Monday, July 30, 2012

Do people buy more clothes & shoes during the Great Singapore Sale?


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Singaporeans love shopping, and that is a fact that needs no proving here.

It comes to no surprise, then, that sales of shoes and clothes shot up 13-15% during the 2011 Great Singapore Sale, compared to the two months before and after.

Does the Great Singapore Sale (henceforth termed "GSS") really boost sales, or is it school holidays or mid-year bonuses driving purchases?

To answer the question, I compared sales in 1993, the year before the GSS was introduced, against sales in 1994, the year the GSS was introduced. If the GSS really helped boost sales, GSS sales would be not only higher than that during the months before and after the GSS, but also more so in 1994 than in 1993. Think of 1993 as our "control" for 1994 sales, like a clinical trial.

The Department of Statistics' Retail Sales Index provides lots of useful information for this exercise. Since this is an index, sales are not measured in $ dollar terms, but as a percentage another period's sales. For example, I've set Apr - May sales in each year at "100". This means that if sales during the GSS period are "105", sales are 5% higher than in Apr - May. If sales during Aug - Sep at "95", sales have fallen 5% compared to Apr - May.

One other thing. The Index is measured in "constant prices", which means purchases are adjusted for prices. If prices are 5% lower than the base period's, the index will bump sales up by 5% to compensate. This is important because clothes and shoes are cheaper during the GSS.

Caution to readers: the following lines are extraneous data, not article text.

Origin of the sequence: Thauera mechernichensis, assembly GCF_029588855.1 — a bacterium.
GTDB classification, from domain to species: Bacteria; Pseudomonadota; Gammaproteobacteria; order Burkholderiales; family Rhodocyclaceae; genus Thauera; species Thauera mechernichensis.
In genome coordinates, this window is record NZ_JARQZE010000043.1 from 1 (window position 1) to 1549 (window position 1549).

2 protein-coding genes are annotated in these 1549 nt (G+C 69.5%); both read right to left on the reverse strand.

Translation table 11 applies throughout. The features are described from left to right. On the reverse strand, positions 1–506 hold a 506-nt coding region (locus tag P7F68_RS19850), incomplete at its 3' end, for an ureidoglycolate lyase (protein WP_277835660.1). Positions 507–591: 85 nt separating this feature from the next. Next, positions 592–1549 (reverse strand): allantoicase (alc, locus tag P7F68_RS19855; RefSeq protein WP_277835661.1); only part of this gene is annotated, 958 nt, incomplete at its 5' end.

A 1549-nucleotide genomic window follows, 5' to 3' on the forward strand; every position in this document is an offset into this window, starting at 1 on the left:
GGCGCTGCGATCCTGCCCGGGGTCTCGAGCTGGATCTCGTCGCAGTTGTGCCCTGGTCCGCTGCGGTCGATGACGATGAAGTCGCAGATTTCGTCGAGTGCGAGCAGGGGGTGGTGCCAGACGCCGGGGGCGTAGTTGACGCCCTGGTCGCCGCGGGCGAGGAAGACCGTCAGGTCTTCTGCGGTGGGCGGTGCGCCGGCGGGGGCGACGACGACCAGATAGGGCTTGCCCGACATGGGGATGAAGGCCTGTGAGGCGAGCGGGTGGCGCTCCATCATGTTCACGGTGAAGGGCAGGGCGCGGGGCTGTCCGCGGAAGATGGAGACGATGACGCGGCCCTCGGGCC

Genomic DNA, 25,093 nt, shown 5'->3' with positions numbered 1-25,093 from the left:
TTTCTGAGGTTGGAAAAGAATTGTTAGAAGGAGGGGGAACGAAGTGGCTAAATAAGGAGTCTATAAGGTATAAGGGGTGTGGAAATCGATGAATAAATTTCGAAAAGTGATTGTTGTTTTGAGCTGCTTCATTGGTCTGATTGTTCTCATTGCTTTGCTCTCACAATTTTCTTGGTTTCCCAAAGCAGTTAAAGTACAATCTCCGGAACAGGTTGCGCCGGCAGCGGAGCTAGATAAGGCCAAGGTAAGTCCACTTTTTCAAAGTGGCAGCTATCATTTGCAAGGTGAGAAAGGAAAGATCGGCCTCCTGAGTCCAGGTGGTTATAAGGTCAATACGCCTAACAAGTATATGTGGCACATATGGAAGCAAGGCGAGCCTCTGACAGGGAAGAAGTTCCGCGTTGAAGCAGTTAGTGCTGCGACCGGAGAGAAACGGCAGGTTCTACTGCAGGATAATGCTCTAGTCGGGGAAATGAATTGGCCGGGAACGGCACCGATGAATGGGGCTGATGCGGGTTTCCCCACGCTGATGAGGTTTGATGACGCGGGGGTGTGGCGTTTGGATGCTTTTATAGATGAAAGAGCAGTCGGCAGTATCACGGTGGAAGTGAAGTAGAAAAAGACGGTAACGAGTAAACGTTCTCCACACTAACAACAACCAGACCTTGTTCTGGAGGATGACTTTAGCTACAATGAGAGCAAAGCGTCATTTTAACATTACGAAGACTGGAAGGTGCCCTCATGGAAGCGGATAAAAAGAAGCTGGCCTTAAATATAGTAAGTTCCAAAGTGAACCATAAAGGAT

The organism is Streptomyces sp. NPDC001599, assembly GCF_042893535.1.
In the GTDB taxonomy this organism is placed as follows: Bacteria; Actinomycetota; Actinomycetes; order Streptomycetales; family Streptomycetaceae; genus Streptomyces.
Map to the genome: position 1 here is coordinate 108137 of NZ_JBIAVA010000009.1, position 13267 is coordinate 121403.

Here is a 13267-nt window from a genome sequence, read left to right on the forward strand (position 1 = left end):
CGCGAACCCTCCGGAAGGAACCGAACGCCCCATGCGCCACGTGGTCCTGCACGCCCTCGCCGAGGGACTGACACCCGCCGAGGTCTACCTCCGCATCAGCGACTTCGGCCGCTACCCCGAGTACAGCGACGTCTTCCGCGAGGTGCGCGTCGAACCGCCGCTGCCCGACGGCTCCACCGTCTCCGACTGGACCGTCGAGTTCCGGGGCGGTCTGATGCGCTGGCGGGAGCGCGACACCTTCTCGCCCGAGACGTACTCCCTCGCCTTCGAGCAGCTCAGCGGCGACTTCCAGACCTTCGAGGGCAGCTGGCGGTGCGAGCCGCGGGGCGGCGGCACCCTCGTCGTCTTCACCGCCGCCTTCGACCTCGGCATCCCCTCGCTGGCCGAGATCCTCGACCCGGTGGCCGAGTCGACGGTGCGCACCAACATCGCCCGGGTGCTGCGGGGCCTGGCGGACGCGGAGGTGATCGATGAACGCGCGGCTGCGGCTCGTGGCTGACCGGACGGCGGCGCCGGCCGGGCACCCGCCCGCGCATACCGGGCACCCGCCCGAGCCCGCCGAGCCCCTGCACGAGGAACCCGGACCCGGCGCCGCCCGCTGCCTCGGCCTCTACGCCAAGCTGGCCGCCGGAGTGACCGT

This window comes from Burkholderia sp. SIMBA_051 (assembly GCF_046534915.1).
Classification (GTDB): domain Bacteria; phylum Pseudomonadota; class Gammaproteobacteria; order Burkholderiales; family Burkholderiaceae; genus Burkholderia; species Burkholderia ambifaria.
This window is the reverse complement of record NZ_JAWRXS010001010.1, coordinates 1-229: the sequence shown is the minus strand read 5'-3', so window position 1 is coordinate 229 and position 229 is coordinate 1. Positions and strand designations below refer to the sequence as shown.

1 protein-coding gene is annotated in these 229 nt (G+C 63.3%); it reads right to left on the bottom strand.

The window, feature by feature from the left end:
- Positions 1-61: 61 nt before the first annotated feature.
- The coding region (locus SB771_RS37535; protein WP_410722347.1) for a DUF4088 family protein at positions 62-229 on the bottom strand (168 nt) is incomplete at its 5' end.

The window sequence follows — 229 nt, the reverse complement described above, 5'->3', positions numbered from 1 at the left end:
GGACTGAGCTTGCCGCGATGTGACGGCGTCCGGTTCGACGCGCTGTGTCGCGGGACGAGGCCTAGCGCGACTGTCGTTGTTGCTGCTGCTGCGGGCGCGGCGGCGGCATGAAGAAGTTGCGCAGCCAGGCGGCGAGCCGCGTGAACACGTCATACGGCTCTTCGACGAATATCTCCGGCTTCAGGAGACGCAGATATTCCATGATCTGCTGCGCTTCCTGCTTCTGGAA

Now that these nitty-gritty details are out of the way, we can look at the results. First look at the blue bars - these represent sales in the months before the GSS months, which is in turn shown by the red bars. If the red bars are higher than the blue bars, sales have gone up during the GSS period.

In 1994 (the middle part), sales went up 15% during the GSS as compared to the two months before (again, red bar vs blue bar). Does this mean the GSS causes people to spend more? Not really, because if you look at the data for 1993 (recall: our control group), sales also rose, only a tiny bit less at 13%.


We can compare the red and green bars in similar fashion as the green bars depict sales in the months after the GSS. Again, we see no evidence that GSS promotes sales - in both cases the red bar was 4% higher than the green one (remember that 1994 should be much higher than 1993 if the GSS had an impact).

One might argue that 1994 was only the first year, and that the GSS didn't really catch-on then. Well, if you look at the second year, 1995, GSS sales was practically the same before, during, and after the GSS.

In a nutshell, there doesn't seem to be any evidence that people buy more stuff during the GSS. Perhaps shops already had summer sales before the GSS, maybe sales were never good enough, or maybe only ugly things go on sale. Admittedly, I used data from almost two decades back, so maybe things have changed today. In any case, hope you managed to find some good steals from the last GSS!

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